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Pro-family activists plead not guilty to mischief charges over U of Regina incident

Peter LaBarbera and Bill Whatcott were arrested in April after refusing demands by school security and city police to leave the campus.
Mon Jun 23, 2014 - 7:13 pm EST
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REGINA, Saskatchewan -- Two prominent pro-family activists entered pleas of not guilty June 16 to charges of "mischief" after they were arrested on the University of Regina campus April 14 as they handed out literature on the dangers of homosexual activity.

Peter LaBarbera, president of Americans for Truth about Homosexuality, and Canadian activist Bill Whatcott were arrested after refusing demands by school security and city police to leave the campus.

"By challenging the unjust censorship, we are actually upholding the rule of law and democracy."

Whatcott was the subject of a major court case over his controversial flyers. In February 2013, Canada’s Supreme Court ruled that he was guilty of hate speech for distributing the flyers in Saskatoon and Regina in 2001 and 2002.

"Notwithstanding the Supreme Court ruling I expect we will win in this case," Whatcott told LifeSiteNews about the latest charges.

"I have two Court of Queen's Bench rulings in my favour. One from Court of Queen's Bench Alberta involving the University of Calgary, and one from Court of Queen's Bench Saskatchewan involving the University of Regina," Whatcott said.

Thomas Chase, the University of Regina’s provost and vice-president of academics, told the Leader-Post after the arrest that school officials acted to protect campus members.

“The materials were graphic and the materials were disturbing,” he said. “The materials, we felt, could harm members of this campus community who we have a duty to protect and support.”

LaBarbera was in Canada to speak at the Saskatchewan Pro-Life Association's provincial conference in April.

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He had initially been detained at the border by the Canadian Border Services Agency for alleged violations of Canada’s “hate propaganda” law due to what he might be intending to say at the upcoming conference.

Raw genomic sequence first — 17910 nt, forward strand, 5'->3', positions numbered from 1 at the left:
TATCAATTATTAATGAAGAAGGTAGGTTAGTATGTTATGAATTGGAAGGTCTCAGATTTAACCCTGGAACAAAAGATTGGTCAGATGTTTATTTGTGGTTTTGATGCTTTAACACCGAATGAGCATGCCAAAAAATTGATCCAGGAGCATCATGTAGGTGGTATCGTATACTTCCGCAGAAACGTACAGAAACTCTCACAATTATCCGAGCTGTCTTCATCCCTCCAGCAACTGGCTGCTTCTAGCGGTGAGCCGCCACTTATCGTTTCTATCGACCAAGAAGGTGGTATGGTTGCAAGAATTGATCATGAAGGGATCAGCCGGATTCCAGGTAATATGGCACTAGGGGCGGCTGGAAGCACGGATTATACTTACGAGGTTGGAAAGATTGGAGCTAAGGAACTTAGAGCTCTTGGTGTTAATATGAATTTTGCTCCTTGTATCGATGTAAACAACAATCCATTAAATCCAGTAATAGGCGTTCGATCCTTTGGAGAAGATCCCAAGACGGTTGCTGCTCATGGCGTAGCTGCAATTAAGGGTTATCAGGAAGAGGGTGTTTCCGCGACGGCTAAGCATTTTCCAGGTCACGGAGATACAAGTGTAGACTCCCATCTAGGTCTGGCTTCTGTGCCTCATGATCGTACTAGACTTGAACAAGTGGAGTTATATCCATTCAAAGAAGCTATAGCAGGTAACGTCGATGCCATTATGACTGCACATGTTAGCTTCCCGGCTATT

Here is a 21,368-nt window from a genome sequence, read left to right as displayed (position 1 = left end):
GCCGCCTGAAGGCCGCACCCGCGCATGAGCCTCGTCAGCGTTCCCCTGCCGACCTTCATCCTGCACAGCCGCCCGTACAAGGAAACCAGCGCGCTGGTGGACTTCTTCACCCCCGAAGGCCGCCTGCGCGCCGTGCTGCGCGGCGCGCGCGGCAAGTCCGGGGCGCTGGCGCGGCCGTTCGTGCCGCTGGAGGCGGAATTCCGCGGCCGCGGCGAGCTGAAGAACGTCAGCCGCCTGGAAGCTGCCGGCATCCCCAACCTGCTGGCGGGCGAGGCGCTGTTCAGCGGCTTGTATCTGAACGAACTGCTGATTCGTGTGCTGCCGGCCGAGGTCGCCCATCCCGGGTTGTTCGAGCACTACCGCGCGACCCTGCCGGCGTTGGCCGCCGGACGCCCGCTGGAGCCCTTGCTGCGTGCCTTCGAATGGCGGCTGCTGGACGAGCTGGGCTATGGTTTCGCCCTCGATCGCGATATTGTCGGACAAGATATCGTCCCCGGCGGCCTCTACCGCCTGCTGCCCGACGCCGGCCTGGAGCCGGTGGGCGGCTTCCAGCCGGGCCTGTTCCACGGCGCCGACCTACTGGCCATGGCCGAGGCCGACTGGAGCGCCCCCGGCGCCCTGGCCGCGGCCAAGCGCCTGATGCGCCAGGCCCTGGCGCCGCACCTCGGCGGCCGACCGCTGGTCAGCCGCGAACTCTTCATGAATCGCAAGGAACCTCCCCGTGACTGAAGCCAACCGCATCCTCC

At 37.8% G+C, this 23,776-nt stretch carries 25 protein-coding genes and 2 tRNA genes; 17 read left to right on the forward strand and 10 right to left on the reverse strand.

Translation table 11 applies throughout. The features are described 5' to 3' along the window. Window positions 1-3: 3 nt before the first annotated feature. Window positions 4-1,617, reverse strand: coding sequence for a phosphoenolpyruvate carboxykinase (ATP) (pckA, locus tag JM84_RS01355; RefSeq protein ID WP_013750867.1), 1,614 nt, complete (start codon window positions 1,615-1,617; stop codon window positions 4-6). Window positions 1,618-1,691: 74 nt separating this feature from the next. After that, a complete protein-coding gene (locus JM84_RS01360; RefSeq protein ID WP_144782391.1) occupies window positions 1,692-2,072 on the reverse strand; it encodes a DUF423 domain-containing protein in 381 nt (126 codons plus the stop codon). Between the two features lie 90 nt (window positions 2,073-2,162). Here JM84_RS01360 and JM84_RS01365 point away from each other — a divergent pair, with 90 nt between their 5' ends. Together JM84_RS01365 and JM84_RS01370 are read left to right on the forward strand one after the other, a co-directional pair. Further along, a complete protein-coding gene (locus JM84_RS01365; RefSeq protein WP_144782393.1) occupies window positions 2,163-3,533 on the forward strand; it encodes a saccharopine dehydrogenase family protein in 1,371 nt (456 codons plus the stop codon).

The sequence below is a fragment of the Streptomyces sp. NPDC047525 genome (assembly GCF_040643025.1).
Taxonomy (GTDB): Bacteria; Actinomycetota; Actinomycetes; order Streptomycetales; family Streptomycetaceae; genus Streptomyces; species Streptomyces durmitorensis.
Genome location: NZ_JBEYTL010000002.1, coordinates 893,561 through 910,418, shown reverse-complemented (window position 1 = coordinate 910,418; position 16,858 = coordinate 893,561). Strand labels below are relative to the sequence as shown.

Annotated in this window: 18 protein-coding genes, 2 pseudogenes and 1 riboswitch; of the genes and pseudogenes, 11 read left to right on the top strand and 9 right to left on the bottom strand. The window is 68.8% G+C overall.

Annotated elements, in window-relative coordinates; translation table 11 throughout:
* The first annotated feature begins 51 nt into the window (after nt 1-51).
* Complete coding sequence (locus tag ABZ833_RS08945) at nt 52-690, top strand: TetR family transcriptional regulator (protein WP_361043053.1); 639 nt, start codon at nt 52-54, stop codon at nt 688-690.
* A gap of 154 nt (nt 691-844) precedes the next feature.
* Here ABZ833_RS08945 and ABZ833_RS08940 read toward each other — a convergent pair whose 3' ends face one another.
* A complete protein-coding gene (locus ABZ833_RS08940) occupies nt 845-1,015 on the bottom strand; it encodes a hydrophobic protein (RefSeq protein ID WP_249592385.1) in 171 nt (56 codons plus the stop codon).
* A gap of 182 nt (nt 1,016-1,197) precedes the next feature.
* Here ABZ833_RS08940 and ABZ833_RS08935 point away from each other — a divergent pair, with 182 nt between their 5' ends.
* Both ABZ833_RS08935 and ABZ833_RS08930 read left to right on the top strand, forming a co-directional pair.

LaBarbera said the customs agent went through his luggage, his phone and laptop, and played a DVD of a speech he had given earlier in the week. He then reviewed his organization’s website, pulled up the “about page,” and said, according to LaBarbera, “So you’re targeting an identifiable group of people based on sexual orientation.”

The formal document issued by CBSA agent Darren Banick for the denial of entry into Canada expressed concern that LaBarbera "may commit acts which would be against the Criminal Code of Canada."

However, an appeal of the denial of entry resulted in a quick reversal of the decision.

"We didn’t even really have to make the case," LaBarbera told LifeSiteNews at the time. "She just said they were unsubstantiated allegations."

Whatcott told LifeSiteNews that he is fighting the charges leveled at him and LaBarbera by the University of Regina because freedom of speech is being systematically destroyed in Canada.

"University professors across Canada often use their positions to proselytize for Marxism, abortion, sodomy and anti-Christian bigotry. As a taxpayer I have to pay for these leftist activist academics and they seem immune from sanction even though Christian professors (if there are any) are expected to keep their views to themselves when they are on the job," Whatcott said.

"In my view," he stated, "by challenging the unjust censorship, we are actually upholding the rule of law and democracy."


  bill whatcott, homosexuality, peter labarbera, university of regina

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